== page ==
The three North American superpowers appeared to be enhancing their relations following the United States-Mexico-Canada Agreement (USMCA) signing. The USMCA is a free-trade deal established in 2018, which came into effect in 2020. However, relations have become strained. Mexico has increasingly sought to nationalize its energy to achieve greater energy security. But this move may ultimately have the opposite impact. North America has faced energy shortages and rising prices following the Russian invasion of Ukraine. Not to mention additional challenges as it pushes for a green transition. Experts are now questioning whether Mexico may be breaking the USMCA by insisting on the nationalization of its energy.
What is the USMCA?
The USMCA was adopted to replace the North America Free Trade Agreement (NAFTA) to enhance trade and boost regional economic growth. The agreement includes chapters on intellectual property protection, enforcement provisions for legal and illegal trade and more.
The adoption of the USMCA has been seen as key to improving U.S.-Mexico-Canada trade relations. It has enhanced government-to-government engagement, having been supported by the North American Leaders’ Summits (NALS), the U.S.-Mexico High-Level
Economic Dialogue, and the Roadmap for a Renewed U.S.-Canada Partnership. Trade in the region has improved following the pandemic, with an average increase of 6% between 2019 and 2021. In 2021, 75% of Canadian and Mexican imports arrived from the U.S. This follows the two countries forming America’s largest export markets and trading partners. USMCA has spurred several areas of improvement, compared to NAFTA, since it came into effect. However, the long-term impact of the agreement will be better understood when it comes under review in 2025-26.
How Have Relations Between the Three Countries Been Impacted?
While there have been many advancements under the USMCA, Mexico’s President Andres Manuel Lopez Obrador (AMLO) has made it clear that he is putting Mexico first. So, AMLO has introduced numerous policies to enhance the nationalization of Mexico’s energy. These range from fossil fuels to renewables and mined products supporting green energy-related technology. This nationalization also extends to oil and gas. Now, AMLO is making major plans for new refineries. He is increasing the role of national oil firm Petroleos Mexicanos (PEMEX), and restricting foreign company participation in the sector. This includes renewable energy production, and the mining of metals and minerals key to the green energy transition, such as lithium.
In July last year, the U.S. and Canadian governments filed a formal complaint against Mexico’s nationalist policies. The nations suggested the new policies go against USMCA. The complaint stated that AMLO’s policies discriminated against U.S. and Canadian companies by enhancing the role of PEMEX and the national power utility Comision Federal de Electricidad (CFE). Foreign companies have also faced severe delays due to Mexico’s bureaucracy. If not resolved, the issue will escalate, with a dispute panel being called to adjudicate.
AMLO responded by saying that Mexico had not broken any part of the USMCA in its efforts to nationalize Mexican energy. His reasoning for this move is that it aims to reduce corruption in the sector. He also believes that previous Mexican governments have favored the participation of foreign energy firms, making it clear that the issue is a domestic matter. He referred to an article included by Mexico in the agreement stating Mexico’s “inalienable” ownership of its oil and gas. However, analysts believe that if Mexico were to go in front of a panel it would likely lose the dispute and could face punitive U.S. tariffs.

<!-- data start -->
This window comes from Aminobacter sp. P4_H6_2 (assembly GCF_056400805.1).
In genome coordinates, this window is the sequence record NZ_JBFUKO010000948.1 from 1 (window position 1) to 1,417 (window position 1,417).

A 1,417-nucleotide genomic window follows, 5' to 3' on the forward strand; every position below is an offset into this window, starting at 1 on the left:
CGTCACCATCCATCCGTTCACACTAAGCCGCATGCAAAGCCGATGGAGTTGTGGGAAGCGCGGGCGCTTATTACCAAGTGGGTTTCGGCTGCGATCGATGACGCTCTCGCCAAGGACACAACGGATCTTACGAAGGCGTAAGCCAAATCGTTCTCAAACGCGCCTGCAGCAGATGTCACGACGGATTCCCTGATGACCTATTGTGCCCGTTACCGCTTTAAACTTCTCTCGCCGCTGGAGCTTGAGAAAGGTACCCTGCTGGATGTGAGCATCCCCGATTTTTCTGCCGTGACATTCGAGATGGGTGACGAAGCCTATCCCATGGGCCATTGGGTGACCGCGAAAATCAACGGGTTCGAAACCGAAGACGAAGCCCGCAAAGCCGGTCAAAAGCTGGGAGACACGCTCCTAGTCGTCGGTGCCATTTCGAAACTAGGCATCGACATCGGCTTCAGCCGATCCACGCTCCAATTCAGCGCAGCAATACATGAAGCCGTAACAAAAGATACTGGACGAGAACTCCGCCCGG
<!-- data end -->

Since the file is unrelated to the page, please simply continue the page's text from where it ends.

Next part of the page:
The Three Nations Held a Summit to Resolve Their Issues
This month, the three countries’ leaders held a summit in Mexico. Before the meeting, Canadian Prime Minister Trudeau suggested he would be broaching the energy issue to find a resolution. He stated, “Both President Biden and I are going to be… fairly clear with President Lopez Obrador that this… needs to be understood as a way to help Mexico develop, a way to continue to draw in investments from companies in Canada and the United States.”
However, following the summit, AMLO stated that the dispute over Mexico’s energy policies had not been discussed at the summit. At a news conference, AMLO said, “we did not discuss that.” Although, Trudeau did raise the issue. AMLO responded that he would receive Canadian companies that had issues they wanted to resolve. AMLO has previously met with U.S. energy companies to discuss their problems with the new policies. However, the U.S. and Canada have escalated the issue beyond this level by filing a request for dispute settlement talks to establish a more formal process toward a resolution.
Despite positive developments in North America under the USMCA, Mexico’s president has made it clear that Mexican energy security comes first and foremost. Regardless if it is to the detriment of regional energy security.
The issue of Mexico’s nationalist energy policies has been discussed between the three powers for several months without resolution, including in the recent trilateral summit. A dispute panel is now likely to be called to address the situation. Together they will determine whether Mexico has broken USMCA terms, with the potential for formal repercussions in the form of punitive tariffs to be imposed on Mexico.
Felicity Bradstock is a freelance writer specializing in Energy and Industry. She has a Master’s in International Development from the University of Birmingham, UK, and is now based in Mexico City.